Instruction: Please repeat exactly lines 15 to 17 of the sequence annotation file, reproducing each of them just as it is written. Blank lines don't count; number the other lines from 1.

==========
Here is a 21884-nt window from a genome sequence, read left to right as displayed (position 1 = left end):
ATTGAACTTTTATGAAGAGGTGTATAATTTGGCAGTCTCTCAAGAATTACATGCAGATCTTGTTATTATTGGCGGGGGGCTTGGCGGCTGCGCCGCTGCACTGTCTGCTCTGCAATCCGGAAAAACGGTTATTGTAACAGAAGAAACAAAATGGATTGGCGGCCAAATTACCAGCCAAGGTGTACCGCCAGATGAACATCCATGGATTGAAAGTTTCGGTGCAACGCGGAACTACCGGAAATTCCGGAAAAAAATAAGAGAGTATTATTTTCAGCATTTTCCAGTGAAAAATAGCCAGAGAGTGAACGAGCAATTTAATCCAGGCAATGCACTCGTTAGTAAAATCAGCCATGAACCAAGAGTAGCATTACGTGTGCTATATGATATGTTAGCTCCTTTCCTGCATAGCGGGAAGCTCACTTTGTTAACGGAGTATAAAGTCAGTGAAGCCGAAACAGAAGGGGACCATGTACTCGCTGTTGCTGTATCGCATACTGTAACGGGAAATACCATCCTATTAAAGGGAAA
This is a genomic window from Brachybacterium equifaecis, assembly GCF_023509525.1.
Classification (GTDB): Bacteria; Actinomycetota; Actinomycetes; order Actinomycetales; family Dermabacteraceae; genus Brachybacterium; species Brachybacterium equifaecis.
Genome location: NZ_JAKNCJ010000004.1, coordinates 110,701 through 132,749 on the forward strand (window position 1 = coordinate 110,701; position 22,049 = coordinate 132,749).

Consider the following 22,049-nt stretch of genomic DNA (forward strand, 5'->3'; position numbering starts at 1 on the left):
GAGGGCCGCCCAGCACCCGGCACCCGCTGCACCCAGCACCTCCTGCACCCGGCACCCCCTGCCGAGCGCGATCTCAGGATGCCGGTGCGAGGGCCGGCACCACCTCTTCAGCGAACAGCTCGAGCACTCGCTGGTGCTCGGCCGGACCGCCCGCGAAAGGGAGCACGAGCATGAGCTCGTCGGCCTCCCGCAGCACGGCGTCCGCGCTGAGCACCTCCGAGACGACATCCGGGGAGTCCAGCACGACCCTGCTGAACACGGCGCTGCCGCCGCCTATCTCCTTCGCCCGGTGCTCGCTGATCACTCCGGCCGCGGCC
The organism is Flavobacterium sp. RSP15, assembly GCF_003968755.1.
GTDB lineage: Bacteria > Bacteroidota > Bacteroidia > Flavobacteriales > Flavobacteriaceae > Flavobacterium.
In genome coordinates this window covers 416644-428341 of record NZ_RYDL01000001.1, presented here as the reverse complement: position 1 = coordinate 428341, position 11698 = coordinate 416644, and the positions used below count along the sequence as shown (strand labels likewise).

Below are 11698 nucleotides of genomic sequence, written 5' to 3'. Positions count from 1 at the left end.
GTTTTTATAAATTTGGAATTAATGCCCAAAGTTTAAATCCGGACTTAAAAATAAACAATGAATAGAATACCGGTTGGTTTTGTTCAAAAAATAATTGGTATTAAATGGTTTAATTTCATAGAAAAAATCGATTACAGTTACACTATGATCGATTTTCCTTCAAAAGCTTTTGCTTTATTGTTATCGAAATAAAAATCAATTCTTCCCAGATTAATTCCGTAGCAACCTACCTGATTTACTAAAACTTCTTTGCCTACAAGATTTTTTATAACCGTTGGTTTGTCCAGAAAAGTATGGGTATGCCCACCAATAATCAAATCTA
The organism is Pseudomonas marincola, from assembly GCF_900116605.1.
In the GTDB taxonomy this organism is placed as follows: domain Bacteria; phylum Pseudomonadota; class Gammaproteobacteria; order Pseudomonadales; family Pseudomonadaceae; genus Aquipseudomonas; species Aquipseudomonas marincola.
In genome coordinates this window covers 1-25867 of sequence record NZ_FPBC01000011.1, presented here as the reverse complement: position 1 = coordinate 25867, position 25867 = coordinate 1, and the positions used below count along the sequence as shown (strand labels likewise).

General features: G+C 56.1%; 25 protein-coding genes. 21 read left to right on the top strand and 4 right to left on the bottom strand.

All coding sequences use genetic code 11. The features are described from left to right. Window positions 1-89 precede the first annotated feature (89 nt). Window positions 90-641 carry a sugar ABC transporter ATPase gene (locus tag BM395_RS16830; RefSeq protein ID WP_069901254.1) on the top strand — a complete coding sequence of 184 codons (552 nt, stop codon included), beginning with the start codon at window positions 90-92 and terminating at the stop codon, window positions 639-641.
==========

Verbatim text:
In genome coordinates this window covers 1-25867 of sequence record NZ_FPBC01000011.1, presented here as the reverse complement: position 1 = coordinate 25867, position 25867 = coordinate 1, and the positions used below count along the sequence as shown (strand labels likewise).

General features: G+C 56.1%; 25 protein-coding genes. 21 read left to right on the top strand and 4 right to left on the bottom strand.

All coding sequences use genetic code 11. The features are described from left to right. Window positions 1-89 precede the first annotated feature (89 nt). Window positions 90-641 carry a sugar ABC transporter ATPase gene (locus tag BM395_RS16830; RefSeq protein ID WP_069901254.1) on the top strand — a complete coding sequence of 184 codons (552 nt, stop codon included), beginning with the start codon at window positions 90-92 and terminating at the stop codon, window positions 639-641.